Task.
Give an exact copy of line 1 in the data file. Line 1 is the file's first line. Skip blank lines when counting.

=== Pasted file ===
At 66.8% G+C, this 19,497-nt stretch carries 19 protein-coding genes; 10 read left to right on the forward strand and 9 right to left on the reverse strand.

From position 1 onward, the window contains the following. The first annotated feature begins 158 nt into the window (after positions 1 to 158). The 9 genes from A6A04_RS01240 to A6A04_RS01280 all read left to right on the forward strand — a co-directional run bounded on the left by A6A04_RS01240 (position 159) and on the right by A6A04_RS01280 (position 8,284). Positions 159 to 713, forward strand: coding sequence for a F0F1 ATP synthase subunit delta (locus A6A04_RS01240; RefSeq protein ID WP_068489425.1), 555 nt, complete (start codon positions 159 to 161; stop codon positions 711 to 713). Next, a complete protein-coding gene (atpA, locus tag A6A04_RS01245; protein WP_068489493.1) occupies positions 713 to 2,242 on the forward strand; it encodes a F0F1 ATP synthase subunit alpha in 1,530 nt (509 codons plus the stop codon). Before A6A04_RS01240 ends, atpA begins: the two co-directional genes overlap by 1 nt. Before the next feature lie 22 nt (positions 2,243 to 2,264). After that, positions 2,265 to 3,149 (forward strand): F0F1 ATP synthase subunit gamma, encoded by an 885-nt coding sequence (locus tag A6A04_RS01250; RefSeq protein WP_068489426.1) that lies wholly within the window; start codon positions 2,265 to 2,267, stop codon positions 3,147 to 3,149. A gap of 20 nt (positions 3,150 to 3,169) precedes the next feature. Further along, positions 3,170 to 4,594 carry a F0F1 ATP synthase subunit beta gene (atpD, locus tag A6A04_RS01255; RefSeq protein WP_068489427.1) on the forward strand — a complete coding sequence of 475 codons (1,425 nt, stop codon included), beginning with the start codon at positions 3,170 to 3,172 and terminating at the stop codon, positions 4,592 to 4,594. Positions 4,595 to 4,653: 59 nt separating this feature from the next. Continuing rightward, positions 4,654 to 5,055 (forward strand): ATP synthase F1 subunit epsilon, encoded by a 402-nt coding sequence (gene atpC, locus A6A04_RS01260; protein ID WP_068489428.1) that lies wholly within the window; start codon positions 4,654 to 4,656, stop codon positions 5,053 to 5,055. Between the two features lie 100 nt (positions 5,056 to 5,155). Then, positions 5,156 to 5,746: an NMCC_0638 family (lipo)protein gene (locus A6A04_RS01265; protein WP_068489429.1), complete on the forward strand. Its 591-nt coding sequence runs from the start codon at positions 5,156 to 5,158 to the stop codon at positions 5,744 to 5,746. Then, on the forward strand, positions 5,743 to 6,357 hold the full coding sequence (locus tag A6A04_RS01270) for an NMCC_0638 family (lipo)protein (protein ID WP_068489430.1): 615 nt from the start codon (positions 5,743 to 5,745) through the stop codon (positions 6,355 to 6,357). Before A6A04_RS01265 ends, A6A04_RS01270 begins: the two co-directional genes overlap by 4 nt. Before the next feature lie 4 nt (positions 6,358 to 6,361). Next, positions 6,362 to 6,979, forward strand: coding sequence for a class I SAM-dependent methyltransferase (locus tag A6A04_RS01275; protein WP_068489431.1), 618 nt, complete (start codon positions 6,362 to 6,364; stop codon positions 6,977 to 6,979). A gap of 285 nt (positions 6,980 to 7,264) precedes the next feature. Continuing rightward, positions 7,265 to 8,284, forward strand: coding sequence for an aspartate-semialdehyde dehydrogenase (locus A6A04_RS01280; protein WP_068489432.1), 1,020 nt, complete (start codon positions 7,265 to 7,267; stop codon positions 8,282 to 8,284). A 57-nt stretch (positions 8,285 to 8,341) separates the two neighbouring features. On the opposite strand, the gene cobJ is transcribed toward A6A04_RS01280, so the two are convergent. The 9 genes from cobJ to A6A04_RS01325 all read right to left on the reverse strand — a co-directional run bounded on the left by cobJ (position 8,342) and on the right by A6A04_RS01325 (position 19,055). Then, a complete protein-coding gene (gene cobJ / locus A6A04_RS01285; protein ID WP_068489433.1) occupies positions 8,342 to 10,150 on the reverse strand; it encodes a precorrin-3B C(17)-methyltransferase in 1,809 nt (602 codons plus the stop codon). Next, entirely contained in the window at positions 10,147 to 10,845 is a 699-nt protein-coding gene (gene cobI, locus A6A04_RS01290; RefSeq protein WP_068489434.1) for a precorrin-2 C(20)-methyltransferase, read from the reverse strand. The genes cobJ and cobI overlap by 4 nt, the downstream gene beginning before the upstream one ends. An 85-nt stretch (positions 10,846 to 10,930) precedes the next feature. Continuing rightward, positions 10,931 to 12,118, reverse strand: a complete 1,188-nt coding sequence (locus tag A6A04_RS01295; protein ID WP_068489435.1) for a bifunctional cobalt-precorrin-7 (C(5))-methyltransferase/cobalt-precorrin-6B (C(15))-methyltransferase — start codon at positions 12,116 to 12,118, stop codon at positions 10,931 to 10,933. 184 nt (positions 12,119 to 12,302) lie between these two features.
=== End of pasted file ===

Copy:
At 66.8% G+C, this 19,497-nt stretch carries 19 protein-coding genes; 10 read left to right on the forward strand and 9 right to left on the reverse strand.